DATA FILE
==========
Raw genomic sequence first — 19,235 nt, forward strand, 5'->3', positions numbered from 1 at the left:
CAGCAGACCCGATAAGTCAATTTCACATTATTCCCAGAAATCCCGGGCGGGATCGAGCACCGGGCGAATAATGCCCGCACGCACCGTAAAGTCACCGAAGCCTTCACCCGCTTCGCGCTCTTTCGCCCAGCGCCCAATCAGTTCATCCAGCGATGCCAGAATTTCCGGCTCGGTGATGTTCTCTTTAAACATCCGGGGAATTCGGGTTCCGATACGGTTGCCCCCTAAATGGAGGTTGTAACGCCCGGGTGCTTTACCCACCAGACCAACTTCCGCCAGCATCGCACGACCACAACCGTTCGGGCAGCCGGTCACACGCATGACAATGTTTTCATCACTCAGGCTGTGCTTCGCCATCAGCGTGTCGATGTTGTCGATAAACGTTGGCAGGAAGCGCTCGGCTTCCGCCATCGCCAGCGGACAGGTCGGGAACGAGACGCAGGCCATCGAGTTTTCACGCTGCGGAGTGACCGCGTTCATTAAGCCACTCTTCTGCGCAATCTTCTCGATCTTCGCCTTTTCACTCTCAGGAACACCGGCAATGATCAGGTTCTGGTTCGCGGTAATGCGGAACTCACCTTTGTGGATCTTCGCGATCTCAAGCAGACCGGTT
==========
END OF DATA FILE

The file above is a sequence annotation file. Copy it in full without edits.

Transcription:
Raw genomic sequence first — 19,235 nt, forward strand, 5'->3', positions numbered from 1 at the left:
CAGCAGACCCGATAAGTCAATTTCACATTATTCCCAGAAATCCCGGGCGGGATCGAGCACCGGGCGAATAATGCCCGCACGCACCGTAAAGTCACCGAAGCCTTCACCCGCTTCGCGCTCTTTCGCCCAGCGCCCAATCAGTTCATCCAGCGATGCCAGAATTTCCGGCTCGGTGATGTTCTCTTTAAACATCCGGGGAATTCGGGTTCCGATACGGTTGCCCCCTAAATGGAGGTTGTAACGCCCGGGTGCTTTACCCACCAGACCAACTTCCGCCAGCATCGCACGACCACAACCGTTCGGGCAGCCGGTCACACGCATGACAATGTTTTCATCACTCAGGCTGTGCTTCGCCATCAGCGTGTCGATGTTGTCGATAAACGTTGGCAGGAAGCGCTCGGCTTCCGCCATCGCCAGCGGACAGGTCGGGAACGAGACGCAGGCCATCGAGTTTTCACGCTGCGGAGTGACCGCGTTCATTAAGCCACTCTTCTGCGCAATCTTCTCGATCTTCGCCTTTTCACTCTCAGGAACACCGGCAATGATCAGGTTCTGGTTCGCGGTAATGCGGAACTCACCTTTGTGGATCTTCGCGATCTCAAGCAGACCGGTT